• Development of academic research capacity is required, from Bachelors through to post-graduate level. A new post-graduate sandwich training programme between Somali and Swedish academic institutions would support this process.
• Universities should engage in vocational and mid-level health professional training, so that the health needs of the community are addressed.
• A comprehensive mapping of specific research needs (learning from other post-conflict settings) is required; the establishment of a health and demographic surveillance system would provide an excellent platform for such research over the longer term.
• Sustainable research collaborations need to be built in direct support of health service delivery, with the involvement of international partners and members of the Somali Diaspora, based on long term funding commitments.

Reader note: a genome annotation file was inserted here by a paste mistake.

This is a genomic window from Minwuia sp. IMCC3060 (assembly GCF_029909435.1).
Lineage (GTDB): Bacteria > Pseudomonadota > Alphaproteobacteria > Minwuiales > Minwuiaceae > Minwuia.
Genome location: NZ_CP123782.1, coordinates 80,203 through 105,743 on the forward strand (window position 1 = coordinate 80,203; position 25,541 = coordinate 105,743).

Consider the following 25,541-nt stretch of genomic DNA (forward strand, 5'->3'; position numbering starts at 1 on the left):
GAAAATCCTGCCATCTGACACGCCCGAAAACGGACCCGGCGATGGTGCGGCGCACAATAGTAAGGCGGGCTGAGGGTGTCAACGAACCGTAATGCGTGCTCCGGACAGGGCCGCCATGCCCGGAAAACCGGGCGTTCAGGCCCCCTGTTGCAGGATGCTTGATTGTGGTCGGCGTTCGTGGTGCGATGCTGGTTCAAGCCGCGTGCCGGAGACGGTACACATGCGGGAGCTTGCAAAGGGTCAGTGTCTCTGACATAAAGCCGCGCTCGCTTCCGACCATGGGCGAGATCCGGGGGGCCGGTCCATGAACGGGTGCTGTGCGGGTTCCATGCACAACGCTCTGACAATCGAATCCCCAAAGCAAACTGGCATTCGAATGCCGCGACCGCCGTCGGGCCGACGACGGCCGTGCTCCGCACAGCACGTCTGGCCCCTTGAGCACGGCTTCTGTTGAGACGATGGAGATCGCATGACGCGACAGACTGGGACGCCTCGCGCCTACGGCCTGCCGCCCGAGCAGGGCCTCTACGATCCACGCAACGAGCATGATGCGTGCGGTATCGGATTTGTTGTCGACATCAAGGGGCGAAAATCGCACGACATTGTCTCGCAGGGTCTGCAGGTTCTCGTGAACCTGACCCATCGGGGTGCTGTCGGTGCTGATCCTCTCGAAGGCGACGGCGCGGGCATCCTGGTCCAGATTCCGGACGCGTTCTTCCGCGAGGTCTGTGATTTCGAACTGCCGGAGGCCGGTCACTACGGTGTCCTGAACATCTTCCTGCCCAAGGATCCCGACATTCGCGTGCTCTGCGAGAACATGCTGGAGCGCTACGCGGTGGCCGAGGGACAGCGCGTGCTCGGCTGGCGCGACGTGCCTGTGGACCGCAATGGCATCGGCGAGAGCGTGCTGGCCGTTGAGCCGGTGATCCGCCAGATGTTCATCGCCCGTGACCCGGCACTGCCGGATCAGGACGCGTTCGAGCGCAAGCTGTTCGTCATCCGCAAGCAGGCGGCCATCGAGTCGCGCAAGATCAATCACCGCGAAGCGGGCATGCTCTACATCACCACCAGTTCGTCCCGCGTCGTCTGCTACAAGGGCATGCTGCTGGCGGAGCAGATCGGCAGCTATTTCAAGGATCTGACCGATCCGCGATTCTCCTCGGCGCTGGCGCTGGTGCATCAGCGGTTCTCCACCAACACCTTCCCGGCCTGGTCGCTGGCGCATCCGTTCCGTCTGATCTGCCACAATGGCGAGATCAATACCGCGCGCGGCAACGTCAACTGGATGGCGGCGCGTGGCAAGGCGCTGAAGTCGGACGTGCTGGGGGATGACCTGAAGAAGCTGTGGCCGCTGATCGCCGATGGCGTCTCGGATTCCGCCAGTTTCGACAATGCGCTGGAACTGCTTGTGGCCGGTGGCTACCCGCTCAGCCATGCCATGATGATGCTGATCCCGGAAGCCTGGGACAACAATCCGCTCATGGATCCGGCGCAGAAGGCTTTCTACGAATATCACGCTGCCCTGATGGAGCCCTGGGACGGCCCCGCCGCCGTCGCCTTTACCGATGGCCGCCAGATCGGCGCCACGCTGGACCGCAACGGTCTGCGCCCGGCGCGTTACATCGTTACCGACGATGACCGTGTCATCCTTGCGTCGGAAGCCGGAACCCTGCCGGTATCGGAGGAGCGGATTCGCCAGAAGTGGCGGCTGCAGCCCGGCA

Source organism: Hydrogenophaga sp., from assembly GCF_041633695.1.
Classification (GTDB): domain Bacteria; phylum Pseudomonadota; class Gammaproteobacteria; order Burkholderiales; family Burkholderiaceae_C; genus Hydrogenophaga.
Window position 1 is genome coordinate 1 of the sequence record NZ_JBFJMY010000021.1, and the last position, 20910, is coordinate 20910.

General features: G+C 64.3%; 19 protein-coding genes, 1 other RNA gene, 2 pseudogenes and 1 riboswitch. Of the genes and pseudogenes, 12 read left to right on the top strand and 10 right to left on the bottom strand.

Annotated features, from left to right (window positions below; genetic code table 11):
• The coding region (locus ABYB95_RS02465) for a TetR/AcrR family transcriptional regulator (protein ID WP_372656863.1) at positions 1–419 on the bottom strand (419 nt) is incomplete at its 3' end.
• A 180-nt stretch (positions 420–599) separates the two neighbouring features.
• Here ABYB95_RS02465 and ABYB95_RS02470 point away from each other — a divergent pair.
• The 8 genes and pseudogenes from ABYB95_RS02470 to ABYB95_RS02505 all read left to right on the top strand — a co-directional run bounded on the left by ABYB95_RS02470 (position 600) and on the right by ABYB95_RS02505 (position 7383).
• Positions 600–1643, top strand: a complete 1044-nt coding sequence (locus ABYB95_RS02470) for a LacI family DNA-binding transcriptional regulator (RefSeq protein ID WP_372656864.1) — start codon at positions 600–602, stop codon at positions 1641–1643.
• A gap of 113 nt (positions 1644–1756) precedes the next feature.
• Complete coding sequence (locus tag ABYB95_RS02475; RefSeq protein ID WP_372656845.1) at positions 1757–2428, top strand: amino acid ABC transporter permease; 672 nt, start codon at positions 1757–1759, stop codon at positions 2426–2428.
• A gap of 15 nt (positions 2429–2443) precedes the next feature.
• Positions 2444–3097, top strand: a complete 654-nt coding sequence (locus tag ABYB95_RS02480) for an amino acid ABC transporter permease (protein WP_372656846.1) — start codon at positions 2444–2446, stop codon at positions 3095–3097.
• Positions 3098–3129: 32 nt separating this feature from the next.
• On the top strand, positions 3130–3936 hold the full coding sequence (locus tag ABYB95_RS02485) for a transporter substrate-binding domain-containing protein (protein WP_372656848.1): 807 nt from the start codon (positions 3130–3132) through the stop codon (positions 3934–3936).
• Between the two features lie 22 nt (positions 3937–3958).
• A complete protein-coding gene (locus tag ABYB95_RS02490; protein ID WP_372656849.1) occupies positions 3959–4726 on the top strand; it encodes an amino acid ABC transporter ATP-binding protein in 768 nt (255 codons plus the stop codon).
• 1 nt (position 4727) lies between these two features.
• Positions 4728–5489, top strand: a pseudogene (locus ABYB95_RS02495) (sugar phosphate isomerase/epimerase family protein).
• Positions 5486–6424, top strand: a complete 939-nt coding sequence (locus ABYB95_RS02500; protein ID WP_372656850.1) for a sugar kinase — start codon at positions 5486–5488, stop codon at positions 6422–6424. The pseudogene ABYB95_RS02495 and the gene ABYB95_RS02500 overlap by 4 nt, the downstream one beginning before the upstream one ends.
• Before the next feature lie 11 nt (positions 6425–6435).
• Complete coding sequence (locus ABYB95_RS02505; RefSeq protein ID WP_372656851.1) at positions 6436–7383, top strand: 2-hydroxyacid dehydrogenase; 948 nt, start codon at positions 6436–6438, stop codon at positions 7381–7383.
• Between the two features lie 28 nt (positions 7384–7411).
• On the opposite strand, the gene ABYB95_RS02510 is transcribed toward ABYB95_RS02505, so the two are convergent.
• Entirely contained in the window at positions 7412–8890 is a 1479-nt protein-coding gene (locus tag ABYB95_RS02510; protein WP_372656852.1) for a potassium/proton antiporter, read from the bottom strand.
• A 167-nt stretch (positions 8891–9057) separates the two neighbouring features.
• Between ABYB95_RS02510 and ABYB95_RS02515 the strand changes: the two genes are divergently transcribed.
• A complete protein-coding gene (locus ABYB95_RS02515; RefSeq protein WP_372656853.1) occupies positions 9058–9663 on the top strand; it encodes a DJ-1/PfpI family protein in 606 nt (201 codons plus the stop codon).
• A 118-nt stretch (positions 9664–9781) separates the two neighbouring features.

We, the participants of this meeting, commit ourselves to work for the promotion of national and international partnerships in support of health development in Somalia, and to pursue all the noble objectives delineated above towards that end. We pledge to promote health research as a key component of the national rebuilding process, to bridge the gap between knowledge and action in the country, and to contribute to developing the Somali primary health care system based on the principle of universal and equitable access to health and health care.
Somali-Swedish Action GroupSomali-Swedish Action Group